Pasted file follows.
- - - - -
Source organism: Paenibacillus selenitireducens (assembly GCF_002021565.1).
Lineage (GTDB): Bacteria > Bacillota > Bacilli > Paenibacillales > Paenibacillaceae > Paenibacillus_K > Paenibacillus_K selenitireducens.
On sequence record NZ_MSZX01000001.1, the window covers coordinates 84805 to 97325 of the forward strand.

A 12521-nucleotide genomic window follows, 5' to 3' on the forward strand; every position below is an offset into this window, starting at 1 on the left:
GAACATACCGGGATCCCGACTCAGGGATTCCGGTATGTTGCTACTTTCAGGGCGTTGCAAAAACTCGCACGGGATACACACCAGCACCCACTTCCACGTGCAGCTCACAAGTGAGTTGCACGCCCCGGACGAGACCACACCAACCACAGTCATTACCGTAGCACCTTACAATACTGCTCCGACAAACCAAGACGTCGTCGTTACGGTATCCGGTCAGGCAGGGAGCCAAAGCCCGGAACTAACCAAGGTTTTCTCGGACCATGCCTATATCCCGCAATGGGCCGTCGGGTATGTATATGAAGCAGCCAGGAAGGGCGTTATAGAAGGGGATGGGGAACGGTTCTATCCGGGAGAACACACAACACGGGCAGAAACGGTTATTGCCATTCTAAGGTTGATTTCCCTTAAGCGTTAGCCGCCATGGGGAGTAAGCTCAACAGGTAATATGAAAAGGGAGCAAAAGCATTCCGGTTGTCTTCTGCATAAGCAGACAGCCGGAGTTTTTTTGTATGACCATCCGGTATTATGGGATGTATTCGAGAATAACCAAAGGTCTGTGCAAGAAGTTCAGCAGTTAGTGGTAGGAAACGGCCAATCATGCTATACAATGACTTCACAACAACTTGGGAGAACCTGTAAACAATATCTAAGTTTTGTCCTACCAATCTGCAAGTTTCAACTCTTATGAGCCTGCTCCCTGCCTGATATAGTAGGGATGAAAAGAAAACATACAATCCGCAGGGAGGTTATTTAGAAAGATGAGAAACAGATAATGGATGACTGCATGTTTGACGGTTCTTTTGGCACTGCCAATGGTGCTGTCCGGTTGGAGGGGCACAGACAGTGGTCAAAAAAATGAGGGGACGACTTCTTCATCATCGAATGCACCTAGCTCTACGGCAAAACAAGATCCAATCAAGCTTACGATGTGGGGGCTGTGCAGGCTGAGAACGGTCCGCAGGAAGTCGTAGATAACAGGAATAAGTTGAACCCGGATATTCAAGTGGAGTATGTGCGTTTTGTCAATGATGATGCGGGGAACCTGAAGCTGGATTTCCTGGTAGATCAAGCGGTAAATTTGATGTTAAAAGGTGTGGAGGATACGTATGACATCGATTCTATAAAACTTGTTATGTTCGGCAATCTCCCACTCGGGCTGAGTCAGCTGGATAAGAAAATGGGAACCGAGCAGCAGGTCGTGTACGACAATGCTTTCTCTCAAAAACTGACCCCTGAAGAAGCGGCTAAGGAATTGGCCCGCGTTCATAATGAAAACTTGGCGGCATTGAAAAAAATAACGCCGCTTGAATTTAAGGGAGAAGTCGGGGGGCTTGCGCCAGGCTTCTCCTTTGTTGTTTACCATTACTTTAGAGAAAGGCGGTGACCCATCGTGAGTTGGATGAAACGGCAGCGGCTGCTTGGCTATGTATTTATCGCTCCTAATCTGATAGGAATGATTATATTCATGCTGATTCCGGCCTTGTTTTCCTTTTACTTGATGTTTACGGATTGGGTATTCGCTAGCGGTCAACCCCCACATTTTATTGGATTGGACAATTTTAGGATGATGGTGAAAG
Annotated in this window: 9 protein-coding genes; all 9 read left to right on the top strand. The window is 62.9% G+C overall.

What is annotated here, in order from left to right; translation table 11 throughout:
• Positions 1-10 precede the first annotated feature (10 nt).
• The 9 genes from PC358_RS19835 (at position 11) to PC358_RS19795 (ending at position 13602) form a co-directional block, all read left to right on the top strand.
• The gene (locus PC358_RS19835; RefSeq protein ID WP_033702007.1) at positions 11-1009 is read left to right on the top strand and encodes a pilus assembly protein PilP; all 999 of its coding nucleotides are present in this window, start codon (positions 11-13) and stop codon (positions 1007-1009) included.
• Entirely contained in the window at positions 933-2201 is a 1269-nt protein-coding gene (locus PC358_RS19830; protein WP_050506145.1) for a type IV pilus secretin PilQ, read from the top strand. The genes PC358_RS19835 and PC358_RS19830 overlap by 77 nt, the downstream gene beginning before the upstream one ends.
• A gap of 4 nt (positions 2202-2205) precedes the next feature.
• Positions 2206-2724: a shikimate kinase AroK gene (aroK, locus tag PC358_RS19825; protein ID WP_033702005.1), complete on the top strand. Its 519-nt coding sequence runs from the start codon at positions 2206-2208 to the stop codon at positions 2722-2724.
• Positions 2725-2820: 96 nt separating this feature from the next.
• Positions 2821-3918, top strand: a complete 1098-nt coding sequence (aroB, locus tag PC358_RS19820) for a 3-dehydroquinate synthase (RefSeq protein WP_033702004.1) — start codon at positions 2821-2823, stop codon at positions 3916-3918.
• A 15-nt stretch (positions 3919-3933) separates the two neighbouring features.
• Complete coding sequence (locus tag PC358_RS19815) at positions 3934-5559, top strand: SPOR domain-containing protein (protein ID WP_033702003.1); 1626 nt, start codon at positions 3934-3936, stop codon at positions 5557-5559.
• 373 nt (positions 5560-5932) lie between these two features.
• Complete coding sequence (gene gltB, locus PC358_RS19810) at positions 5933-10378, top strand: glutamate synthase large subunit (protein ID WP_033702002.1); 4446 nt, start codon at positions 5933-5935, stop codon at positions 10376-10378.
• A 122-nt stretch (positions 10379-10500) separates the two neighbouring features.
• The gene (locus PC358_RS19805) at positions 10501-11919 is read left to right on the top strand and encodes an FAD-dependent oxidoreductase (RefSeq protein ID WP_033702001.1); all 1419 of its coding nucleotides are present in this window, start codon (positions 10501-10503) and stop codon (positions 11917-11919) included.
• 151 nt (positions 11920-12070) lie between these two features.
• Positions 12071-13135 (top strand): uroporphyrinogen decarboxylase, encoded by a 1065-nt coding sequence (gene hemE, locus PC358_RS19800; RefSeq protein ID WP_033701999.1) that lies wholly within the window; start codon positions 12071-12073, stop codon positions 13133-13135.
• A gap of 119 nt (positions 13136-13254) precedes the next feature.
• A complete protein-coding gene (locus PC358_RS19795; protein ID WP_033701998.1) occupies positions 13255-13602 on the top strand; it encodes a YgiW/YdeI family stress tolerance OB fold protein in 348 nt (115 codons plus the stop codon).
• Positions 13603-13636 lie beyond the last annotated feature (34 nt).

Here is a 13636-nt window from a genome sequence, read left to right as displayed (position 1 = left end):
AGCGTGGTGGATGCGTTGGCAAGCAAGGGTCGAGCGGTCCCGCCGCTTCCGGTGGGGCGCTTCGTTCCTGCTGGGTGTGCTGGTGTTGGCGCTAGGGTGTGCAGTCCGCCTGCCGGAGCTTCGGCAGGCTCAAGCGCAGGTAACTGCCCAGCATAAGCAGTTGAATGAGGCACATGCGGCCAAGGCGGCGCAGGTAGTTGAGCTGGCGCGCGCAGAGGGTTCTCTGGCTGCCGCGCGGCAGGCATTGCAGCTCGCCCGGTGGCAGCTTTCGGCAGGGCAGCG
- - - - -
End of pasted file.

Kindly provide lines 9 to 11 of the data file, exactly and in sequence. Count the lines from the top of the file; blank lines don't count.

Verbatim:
• The 9 genes from PC358_RS19835 (at position 11) to PC358_RS19795 (ending at position 13602) form a co-directional block, all read left to right on the top strand.
• The gene (locus PC358_RS19835; RefSeq protein ID WP_033702007.1) at positions 11-1009 is read left to right on the top strand and encodes a pilus assembly protein PilP; all 999 of its coding nucleotides are present in this window, start codon (positions 11-13) and stop codon (positions 1007-1009) included.
• Entirely contained in the window at positions 933-2201 is a 1269-nt protein-coding gene (locus PC358_RS19830; protein WP_050506145.1) for a type IV pilus secretin PilQ, read from the top strand. The genes PC358_RS19835 and PC358_RS19830 overlap by 77 nt, the downstream gene beginning before the upstream one ends.